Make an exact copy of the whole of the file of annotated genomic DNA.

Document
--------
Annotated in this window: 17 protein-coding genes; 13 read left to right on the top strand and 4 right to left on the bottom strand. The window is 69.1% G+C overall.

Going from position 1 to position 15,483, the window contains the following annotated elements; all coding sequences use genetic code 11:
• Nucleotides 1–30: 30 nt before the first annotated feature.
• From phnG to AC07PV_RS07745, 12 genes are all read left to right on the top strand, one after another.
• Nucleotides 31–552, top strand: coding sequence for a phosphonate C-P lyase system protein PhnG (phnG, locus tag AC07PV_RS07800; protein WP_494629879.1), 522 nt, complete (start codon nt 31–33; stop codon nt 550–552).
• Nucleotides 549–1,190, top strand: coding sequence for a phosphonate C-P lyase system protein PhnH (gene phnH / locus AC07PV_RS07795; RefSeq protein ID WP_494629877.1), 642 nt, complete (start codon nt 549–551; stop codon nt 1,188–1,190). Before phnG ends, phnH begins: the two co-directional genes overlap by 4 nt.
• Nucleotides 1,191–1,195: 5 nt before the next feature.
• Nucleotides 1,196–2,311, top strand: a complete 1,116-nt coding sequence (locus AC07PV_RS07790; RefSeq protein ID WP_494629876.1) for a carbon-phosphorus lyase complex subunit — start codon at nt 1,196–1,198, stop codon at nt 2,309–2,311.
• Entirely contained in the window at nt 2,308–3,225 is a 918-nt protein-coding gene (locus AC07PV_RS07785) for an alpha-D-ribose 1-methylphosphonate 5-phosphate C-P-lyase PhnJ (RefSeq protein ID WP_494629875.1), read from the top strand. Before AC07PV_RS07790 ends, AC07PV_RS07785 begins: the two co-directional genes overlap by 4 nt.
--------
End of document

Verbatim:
Annotated in this window: 17 protein-coding genes; 13 read left to right on the top strand and 4 right to left on the bottom strand. The window is 69.1% G+C overall.

Going from position 1 to position 15,483, the window contains the following annotated elements; all coding sequences use genetic code 11:
• Nucleotides 1–30: 30 nt before the first annotated feature.
• From phnG to AC07PV_RS07745, 12 genes are all read left to right on the top strand, one after another.
• Nucleotides 31–552, top strand: coding sequence for a phosphonate C-P lyase system protein PhnG (phnG, locus tag AC07PV_RS07800; protein WP_494629879.1), 522 nt, complete (start codon nt 31–33; stop codon nt 550–552).
• Nucleotides 549–1,190, top strand: coding sequence for a phosphonate C-P lyase system protein PhnH (gene phnH / locus AC07PV_RS07795; RefSeq protein ID WP_494629877.1), 642 nt, complete (start codon nt 549–551; stop codon nt 1,188–1,190). Before phnG ends, phnH begins: the two co-directional genes overlap by 4 nt.
• Nucleotides 1,191–1,195: 5 nt before the next feature.
• Nucleotides 1,196–2,311, top strand: a complete 1,116-nt coding sequence (locus AC07PV_RS07790; RefSeq protein ID WP_494629876.1) for a carbon-phosphorus lyase complex subunit — start codon at nt 1,196–1,198, stop codon at nt 2,309–2,311.
• Entirely contained in the window at nt 2,308–3,225 is a 918-nt protein-coding gene (locus AC07PV_RS07785) for an alpha-D-ribose 1-methylphosphonate 5-phosphate C-P-lyase PhnJ (RefSeq protein ID WP_494629875.1), read from the top strand. Before AC07PV_RS07790 ends, AC07PV_RS07785 begins: the two co-directional genes overlap by 4 nt.